Dr. Balin is an internationally-recognized expert in the field of Alzheimer's Disease research.
An editorial published online March 8 in the Journal of Alzheimer’s Disease stresses the urgent need for further research and for clinical trials of anti-microbial agents to treat Alzheimer's disease. This major call for action is based on substantial published evidence indicating that certain microbes –a specific virus and two specific types of bacteria—are major causes of the disease.
The editorial summarizes the abundant data implicating these microbes, but the authors claim that until now, this work has been largely ignored, or else dismissed as controversial—despite the dearth of contradictory evidence. The authors—31 senior scientists and clinicians from around the world—say that because of this dismissal, proposals for the funding of clinical trials have been refused, even though more than 400 clinical trials for Alzheimer's based on other concepts were carried out over a recent 10-year period. All were unsuccessful.
Brian Balin, PhD, professor and chair, is one of the editorial’s authors, and the only one from a Philadelphia institution. “We have been studying and reporting on an infectious link to Alzheimer’s disease for the past 18 years yet acceptance of this approach has been slow in coming,” said Dr. Balin. “We need to realistically consider how pathogens invade our nervous system to contribute to major neurological deficits. It is very similar to what we are facing currently in the Americas with Zika virus infection associated with microcephaly and Guillain-Barre Syndrome. We cannot delay as Alzheimer’s disease is taking an enormous toll on the world’s aging population. “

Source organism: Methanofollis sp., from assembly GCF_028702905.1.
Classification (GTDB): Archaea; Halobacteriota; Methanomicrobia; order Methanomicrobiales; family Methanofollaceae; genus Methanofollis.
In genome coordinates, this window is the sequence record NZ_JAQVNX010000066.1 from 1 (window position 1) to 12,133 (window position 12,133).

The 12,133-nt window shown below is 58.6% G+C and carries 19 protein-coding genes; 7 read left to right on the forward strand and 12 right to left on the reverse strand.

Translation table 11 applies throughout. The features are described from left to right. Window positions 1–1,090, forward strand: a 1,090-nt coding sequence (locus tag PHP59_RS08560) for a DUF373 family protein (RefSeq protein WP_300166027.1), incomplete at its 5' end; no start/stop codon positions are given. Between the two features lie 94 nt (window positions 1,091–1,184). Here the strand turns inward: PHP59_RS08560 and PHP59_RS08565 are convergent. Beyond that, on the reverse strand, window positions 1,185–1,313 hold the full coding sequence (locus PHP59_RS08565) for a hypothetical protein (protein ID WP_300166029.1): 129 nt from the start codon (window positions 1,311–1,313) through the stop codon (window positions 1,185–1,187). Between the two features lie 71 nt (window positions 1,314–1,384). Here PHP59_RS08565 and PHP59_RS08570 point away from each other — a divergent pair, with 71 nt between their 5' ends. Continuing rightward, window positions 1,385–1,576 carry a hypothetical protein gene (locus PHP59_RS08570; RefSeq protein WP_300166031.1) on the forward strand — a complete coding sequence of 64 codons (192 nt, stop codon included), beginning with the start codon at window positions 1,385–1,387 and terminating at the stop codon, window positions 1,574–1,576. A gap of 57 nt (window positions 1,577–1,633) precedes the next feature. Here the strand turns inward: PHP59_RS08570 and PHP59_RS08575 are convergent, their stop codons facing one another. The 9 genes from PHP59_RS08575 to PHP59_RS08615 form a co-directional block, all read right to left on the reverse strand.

In the editorial, the authors state that opposition to the microbial concepts resembles the fierce resistance to studies some years ago that linked viruses to certain types of cancer, and a bacterium to stomach ulcers. The authors argue that those concepts were ultimately proved valid, leading to successful clinical trials and the subsequent development of appropriate treatments.
“In consideration of the great social and financial impact of Alzheimer’s disease, and the slow progress to a cure, it is imperative for the field to be open to vigorously explore alternative approaches that are supported by experimental findings,” said George Perry, PhD, a neuroscientist at the University of Texas at San Antonio and editor-in-chief of the Journal of Alzheimer’s Disease.
Founded in 1899, Philadelphia College of Osteopathic Medicine has trained thousands of highly competent, caring physicians, health practitioners and behavioral scientists who practice a “whole person” approach to care—treating people, not just symptoms. PCOM offers doctorate degrees in educational psychology, osteopathic medicine, pharmacy, physical therapy and psychology, and graduate degrees in aging and long-term care administration, biomedical sciences, forensic medicine, mental health counseling, organizational development and leadership, physician assistant studies and school psychology. Our students learn the importance of health promotion, education and service to the community and, through PCOM’s Healthcare Centers, provide care to medically underserved populations in inner-city and rural locations. For more information, visit pcom.edu.
Associate Director, News and Media Relations
Office: 215-871-6304 | Cell: 267-449-1360